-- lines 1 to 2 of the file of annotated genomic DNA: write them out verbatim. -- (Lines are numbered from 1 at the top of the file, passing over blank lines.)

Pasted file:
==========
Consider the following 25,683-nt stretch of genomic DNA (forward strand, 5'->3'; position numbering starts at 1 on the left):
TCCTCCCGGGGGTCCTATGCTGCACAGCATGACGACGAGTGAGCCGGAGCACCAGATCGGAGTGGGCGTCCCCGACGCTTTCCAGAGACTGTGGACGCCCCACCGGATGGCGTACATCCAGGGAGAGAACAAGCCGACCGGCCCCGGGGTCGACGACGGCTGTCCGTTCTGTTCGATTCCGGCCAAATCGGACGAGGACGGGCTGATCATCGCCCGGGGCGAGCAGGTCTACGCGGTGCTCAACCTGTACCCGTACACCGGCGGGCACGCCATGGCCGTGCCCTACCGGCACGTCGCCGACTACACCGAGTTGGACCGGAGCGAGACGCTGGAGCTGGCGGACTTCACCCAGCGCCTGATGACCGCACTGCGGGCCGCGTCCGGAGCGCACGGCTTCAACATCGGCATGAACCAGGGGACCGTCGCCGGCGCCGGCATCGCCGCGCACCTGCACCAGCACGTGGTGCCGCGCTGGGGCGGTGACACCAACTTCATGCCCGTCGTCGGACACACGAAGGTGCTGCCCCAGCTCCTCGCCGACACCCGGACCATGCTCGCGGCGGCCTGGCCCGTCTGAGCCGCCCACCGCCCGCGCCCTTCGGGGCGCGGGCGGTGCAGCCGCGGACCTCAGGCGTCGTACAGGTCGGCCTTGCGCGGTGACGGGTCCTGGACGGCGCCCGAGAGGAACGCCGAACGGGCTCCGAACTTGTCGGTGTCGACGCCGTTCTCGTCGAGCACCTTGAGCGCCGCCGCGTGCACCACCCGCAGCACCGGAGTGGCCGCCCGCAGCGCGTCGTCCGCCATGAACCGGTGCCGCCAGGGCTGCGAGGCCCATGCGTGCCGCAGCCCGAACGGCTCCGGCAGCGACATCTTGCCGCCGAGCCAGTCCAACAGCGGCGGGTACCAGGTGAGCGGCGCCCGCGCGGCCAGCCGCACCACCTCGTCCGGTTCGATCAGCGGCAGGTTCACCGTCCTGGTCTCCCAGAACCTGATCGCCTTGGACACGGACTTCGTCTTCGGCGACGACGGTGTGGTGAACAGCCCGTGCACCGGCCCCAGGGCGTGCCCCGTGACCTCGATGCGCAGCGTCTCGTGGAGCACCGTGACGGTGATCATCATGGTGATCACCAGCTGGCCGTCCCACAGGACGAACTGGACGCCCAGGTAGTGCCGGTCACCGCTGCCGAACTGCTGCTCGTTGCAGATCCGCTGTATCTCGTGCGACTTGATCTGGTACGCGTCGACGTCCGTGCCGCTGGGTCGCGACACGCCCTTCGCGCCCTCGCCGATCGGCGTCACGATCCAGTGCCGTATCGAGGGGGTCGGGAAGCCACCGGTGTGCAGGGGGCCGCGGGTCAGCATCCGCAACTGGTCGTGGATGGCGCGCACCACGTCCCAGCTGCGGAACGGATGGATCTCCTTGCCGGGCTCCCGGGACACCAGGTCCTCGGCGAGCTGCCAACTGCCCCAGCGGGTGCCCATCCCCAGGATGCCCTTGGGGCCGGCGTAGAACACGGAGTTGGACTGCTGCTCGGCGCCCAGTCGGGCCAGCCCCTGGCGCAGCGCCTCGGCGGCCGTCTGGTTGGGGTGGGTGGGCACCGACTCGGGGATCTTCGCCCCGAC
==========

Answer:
Consider the following 25,683-nt stretch of genomic DNA (forward strand, 5'->3'; position numbering starts at 1 on the left):
TCCTCCCGGGGGTCCTATGCTGCACAGCATGACGACGAGTGAGCCGGAGCACCAGATCGGAGTGGGCGTCCCCGACGCTTTCCAGAGACTGTGGACGCCCCACCGGATGGCGTACATCCAGGGAGAGAACAAGCCGACCGGCCCCGGGGTCGACGACGGCTGTCCGTTCTGTTCGATTCCGGCCAAATCGGACGAGGACGGGCTGATCATCGCCCGGGGCGAGCAGGTCTACGCGGTGCTCAACCTGTACCCGTACACCGGCGGGCACGCCATGGCCGTGCCCTACCGGCACGTCGCCGACTACACCGAGTTGGACCGGAGCGAGACGCTGGAGCTGGCGGACTTCACCCAGCGCCTGATGACCGCACTGCGGGCCGCGTCCGGAGCGCACGGCTTCAACATCGGCATGAACCAGGGGACCGTCGCCGGCGCCGGCATCGCCGCGCACCTGCACCAGCACGTGGTGCCGCGCTGGGGCGGTGACACCAACTTCATGCCCGTCGTCGGACACACGAAGGTGCTGCCCCAGCTCCTCGCCGACACCCGGACCATGCTCGCGGCGGCCTGGCCCGTCTGAGCCGCCCACCGCCCGCGCCCTTCGGGGCGCGGGCGGTGCAGCCGCGGACCTCAGGCGTCGTACAGGTCGGCCTTGCGCGGTGACGGGTCCTGGACGGCGCCCGAGAGGAACGCCGAACGGGCTCCGAACTTGTCGGTGTCGACGCCGTTCTCGTCGAGCACCTTGAGCGCCGCCGCGTGCACCACCCGCAGCACCGGAGTGGCCGCCCGCAGCGCGTCGTCCGCCATGAACCGGTGCCGCCAGGGCTGCGAGGCCCATGCGTGCCGCAGCCCGAACGGCTCCGGCAGCGACATCTTGCCGCCGAGCCAGTCCAACAGCGGCGGGTACCAGGTGAGCGGCGCCCGCGCGGCCAGCCGCACCACCTCGTCCGGTTCGATCAGCGGCAGGTTCACCGTCCTGGTCTCCCAGAACCTGATCGCCTTGGACACGGACTTCGTCTTCGGCGACGACGGTGTGGTGAACAGCCCGTGCACCGGCCCCAGGGCGTGCCCCGTGACCTCGATGCGCAGCGTCTCGTGGAGCACCGTGACGGTGATCATCATGGTGATCACCAGCTGGCCGTCCCACAGGACGAACTGGACGCCCAGGTAGTGCCGGTCACCGCTGCCGAACTGCTGCTCGTTGCAGATCCGCTGTATCTCGTGCGACTTGATCTGGTACGCGTCGACGTCCGTGCCGCTGGGTCGCGACACGCCCTTCGCGCCCTCGCCGATCGGCGTCACGATCCAGTGCCGTATCGAGGGGGTCGGGAAGCCACCGGTGTGCAGGGGGCCGCGGGTCAGCATCCGCAACTGGTCGTGGATGGCGCGCACCACGTCCCAGCTGCGGAACGGATGGATCTCCTTGCCGGGCTCCCGGGACACCAGGTCCTCGGCGAGCTGCCAACTGCCCCAGCGGGTGCCCATCCCCAGGATGCCCTTGGGGCCGGCGTAGAACACGGAGTTGGACTGCTGCTCGGCGCCCAGTCGGGCCAGCCCCTGGCGCAGCGCCTCGGCGGCCGTCTGGTTGGGGTGGGTGGGCACCGACTCGGGGATCTTCGCCCCGAC